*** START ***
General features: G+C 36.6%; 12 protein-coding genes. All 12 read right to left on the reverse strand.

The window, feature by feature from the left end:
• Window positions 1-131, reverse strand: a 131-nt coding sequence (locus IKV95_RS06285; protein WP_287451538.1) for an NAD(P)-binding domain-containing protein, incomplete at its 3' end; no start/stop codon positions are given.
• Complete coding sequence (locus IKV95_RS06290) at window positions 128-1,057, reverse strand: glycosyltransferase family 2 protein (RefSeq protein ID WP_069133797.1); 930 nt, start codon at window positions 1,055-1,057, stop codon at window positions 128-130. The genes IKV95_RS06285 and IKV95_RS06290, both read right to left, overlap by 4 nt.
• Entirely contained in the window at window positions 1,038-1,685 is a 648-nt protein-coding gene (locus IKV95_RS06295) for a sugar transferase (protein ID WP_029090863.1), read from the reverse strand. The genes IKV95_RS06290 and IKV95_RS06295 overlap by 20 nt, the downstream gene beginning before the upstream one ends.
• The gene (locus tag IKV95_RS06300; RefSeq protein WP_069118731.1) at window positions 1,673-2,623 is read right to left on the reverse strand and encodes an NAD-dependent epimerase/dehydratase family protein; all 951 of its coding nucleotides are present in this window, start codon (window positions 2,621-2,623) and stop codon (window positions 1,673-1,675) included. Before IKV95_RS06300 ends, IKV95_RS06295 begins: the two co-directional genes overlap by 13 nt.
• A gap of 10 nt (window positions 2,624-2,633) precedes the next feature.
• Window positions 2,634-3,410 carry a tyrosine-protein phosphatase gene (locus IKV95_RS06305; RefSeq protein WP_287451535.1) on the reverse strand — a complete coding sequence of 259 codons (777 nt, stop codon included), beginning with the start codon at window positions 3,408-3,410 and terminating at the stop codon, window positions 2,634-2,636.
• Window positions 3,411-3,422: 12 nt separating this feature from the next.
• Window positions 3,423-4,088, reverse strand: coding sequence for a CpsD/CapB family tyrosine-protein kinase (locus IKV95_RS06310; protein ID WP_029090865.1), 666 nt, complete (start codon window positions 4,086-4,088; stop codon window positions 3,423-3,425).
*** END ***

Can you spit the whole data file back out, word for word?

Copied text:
General features: G+C 36.6%; 12 protein-coding genes. All 12 read right to left on the reverse strand.

The window, feature by feature from the left end:
• Window positions 1-131, reverse strand: a 131-nt coding sequence (locus IKV95_RS06285; protein WP_287451538.1) for an NAD(P)-binding domain-containing protein, incomplete at its 3' end; no start/stop codon positions are given.
• Complete coding sequence (locus IKV95_RS06290) at window positions 128-1,057, reverse strand: glycosyltransferase family 2 protein (RefSeq protein ID WP_069133797.1); 930 nt, start codon at window positions 1,055-1,057, stop codon at window positions 128-130. The genes IKV95_RS06285 and IKV95_RS06290, both read right to left, overlap by 4 nt.
• Entirely contained in the window at window positions 1,038-1,685 is a 648-nt protein-coding gene (locus IKV95_RS06295) for a sugar transferase (protein ID WP_029090863.1), read from the reverse strand. The genes IKV95_RS06290 and IKV95_RS06295 overlap by 20 nt, the downstream gene beginning before the upstream one ends.
• The gene (locus tag IKV95_RS06300; RefSeq protein WP_069118731.1) at window positions 1,673-2,623 is read right to left on the reverse strand and encodes an NAD-dependent epimerase/dehydratase family protein; all 951 of its coding nucleotides are present in this window, start codon (window positions 2,621-2,623) and stop codon (window positions 1,673-1,675) included. Before IKV95_RS06300 ends, IKV95_RS06295 begins: the two co-directional genes overlap by 13 nt.
• A gap of 10 nt (window positions 2,624-2,633) precedes the next feature.
• Window positions 2,634-3,410 carry a tyrosine-protein phosphatase gene (locus IKV95_RS06305; RefSeq protein WP_287451535.1) on the reverse strand — a complete coding sequence of 259 codons (777 nt, stop codon included), beginning with the start codon at window positions 3,408-3,410 and terminating at the stop codon, window positions 2,634-2,636.
• Window positions 3,411-3,422: 12 nt separating this feature from the next.
• Window positions 3,423-4,088, reverse strand: coding sequence for a CpsD/CapB family tyrosine-protein kinase (locus IKV95_RS06310; protein ID WP_029090865.1), 666 nt, complete (start codon window positions 4,086-4,088; stop codon window positions 3,423-3,425).